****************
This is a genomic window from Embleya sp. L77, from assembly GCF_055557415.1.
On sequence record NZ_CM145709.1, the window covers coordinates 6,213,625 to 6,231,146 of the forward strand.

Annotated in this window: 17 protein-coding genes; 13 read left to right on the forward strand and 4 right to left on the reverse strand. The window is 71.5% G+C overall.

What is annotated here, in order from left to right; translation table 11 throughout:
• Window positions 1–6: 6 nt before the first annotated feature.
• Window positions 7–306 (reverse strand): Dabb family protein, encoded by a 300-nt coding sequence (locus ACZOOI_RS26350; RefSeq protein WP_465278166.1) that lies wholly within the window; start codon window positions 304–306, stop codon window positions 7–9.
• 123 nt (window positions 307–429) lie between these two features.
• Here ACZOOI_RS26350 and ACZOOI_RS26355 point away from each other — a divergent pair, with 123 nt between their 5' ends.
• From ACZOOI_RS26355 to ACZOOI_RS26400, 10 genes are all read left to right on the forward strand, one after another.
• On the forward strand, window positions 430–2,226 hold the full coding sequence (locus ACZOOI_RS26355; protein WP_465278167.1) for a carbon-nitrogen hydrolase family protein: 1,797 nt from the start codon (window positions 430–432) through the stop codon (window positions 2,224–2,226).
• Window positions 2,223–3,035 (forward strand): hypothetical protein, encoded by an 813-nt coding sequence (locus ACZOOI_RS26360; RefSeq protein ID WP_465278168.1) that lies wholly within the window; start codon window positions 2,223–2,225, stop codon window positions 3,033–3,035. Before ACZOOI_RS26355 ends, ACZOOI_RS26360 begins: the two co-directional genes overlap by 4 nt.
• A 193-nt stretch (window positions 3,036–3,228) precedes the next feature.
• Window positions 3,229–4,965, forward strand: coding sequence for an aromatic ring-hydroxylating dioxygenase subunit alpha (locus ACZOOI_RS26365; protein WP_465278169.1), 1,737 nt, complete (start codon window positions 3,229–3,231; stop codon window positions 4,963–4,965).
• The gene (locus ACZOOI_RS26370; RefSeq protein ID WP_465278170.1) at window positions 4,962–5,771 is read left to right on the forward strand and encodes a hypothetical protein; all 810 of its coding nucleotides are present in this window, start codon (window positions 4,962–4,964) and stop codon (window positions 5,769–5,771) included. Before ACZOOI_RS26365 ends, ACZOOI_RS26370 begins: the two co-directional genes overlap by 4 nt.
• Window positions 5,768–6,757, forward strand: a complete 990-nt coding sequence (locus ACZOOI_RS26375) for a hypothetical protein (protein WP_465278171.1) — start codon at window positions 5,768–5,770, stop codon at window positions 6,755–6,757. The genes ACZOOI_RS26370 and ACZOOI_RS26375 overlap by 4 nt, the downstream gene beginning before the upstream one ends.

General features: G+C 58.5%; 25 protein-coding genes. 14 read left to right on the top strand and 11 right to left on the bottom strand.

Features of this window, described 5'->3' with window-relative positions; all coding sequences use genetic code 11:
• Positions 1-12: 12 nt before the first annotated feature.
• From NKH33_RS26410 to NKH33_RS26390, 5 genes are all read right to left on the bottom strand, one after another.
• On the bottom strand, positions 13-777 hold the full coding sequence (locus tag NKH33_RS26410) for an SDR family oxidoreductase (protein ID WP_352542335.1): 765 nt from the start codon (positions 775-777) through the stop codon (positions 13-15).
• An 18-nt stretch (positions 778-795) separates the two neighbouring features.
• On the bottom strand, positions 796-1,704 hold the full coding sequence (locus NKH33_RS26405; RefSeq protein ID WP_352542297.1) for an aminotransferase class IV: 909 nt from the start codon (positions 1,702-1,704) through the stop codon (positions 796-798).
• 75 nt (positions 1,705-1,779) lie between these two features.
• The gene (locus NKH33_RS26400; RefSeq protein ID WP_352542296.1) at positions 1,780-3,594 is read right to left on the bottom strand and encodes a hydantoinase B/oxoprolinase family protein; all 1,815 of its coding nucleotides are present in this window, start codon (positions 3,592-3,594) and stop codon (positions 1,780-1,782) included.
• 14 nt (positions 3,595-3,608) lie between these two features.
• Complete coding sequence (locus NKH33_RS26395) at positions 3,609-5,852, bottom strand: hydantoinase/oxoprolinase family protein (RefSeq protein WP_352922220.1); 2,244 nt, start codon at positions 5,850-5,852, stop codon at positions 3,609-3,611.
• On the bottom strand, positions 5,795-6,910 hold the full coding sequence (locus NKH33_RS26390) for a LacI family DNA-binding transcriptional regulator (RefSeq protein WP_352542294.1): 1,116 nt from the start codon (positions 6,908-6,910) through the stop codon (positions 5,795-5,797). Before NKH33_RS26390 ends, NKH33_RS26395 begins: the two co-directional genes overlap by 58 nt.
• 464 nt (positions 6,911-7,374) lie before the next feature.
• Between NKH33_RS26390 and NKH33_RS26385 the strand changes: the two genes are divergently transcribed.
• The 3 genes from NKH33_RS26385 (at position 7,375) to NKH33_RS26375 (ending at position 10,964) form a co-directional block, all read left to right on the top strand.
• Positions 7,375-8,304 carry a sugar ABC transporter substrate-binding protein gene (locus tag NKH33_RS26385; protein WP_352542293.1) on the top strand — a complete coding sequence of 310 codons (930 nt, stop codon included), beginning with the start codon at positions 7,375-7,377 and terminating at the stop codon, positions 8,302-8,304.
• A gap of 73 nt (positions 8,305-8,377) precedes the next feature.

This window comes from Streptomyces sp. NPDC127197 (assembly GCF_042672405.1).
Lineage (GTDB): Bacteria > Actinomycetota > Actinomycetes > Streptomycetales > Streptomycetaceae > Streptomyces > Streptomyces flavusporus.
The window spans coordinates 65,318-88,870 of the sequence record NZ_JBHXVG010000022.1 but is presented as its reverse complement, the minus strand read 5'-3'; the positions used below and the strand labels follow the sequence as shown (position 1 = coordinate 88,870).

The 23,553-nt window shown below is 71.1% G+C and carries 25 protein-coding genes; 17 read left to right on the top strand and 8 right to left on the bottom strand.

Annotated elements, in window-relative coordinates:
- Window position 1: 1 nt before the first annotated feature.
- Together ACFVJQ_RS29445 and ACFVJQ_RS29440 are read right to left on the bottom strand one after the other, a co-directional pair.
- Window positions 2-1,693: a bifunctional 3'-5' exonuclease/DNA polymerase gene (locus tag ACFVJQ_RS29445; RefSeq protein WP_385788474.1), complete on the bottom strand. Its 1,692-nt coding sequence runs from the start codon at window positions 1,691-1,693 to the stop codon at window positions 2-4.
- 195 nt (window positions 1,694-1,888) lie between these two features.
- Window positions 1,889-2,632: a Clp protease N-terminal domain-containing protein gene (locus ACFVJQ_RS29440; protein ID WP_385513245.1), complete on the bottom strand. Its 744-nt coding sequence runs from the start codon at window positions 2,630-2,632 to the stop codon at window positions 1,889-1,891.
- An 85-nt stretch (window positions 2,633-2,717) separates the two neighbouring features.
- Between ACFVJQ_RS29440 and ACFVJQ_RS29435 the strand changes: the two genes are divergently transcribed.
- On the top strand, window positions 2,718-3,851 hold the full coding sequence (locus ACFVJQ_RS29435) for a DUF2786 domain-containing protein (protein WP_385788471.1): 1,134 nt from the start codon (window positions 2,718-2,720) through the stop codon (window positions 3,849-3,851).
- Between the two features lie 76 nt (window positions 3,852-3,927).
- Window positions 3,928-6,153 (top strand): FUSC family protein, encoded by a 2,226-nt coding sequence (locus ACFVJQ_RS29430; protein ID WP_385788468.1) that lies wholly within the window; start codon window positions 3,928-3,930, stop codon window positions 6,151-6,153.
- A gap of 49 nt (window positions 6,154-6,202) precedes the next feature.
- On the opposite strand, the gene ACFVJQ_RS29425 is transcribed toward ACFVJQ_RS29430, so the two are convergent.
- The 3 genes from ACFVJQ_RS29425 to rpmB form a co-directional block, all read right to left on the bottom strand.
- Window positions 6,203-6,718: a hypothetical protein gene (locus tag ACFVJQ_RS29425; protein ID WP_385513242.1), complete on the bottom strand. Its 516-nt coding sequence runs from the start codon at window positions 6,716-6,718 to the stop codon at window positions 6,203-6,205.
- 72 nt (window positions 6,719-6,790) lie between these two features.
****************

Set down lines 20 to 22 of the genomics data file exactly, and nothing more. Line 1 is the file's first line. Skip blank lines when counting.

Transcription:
• On the bottom strand, positions 13-777 hold the full coding sequence (locus tag NKH33_RS26410) for an SDR family oxidoreductase (protein ID WP_352542335.1): 765 nt from the start codon (positions 775-777) through the stop codon (positions 13-15).
• An 18-nt stretch (positions 778-795) separates the two neighbouring features.
• On the bottom strand, positions 796-1,704 hold the full coding sequence (locus NKH33_RS26405; RefSeq protein ID WP_352542297.1) for an aminotransferase class IV: 909 nt from the start codon (positions 1,702-1,704) through the stop codon (positions 796-798).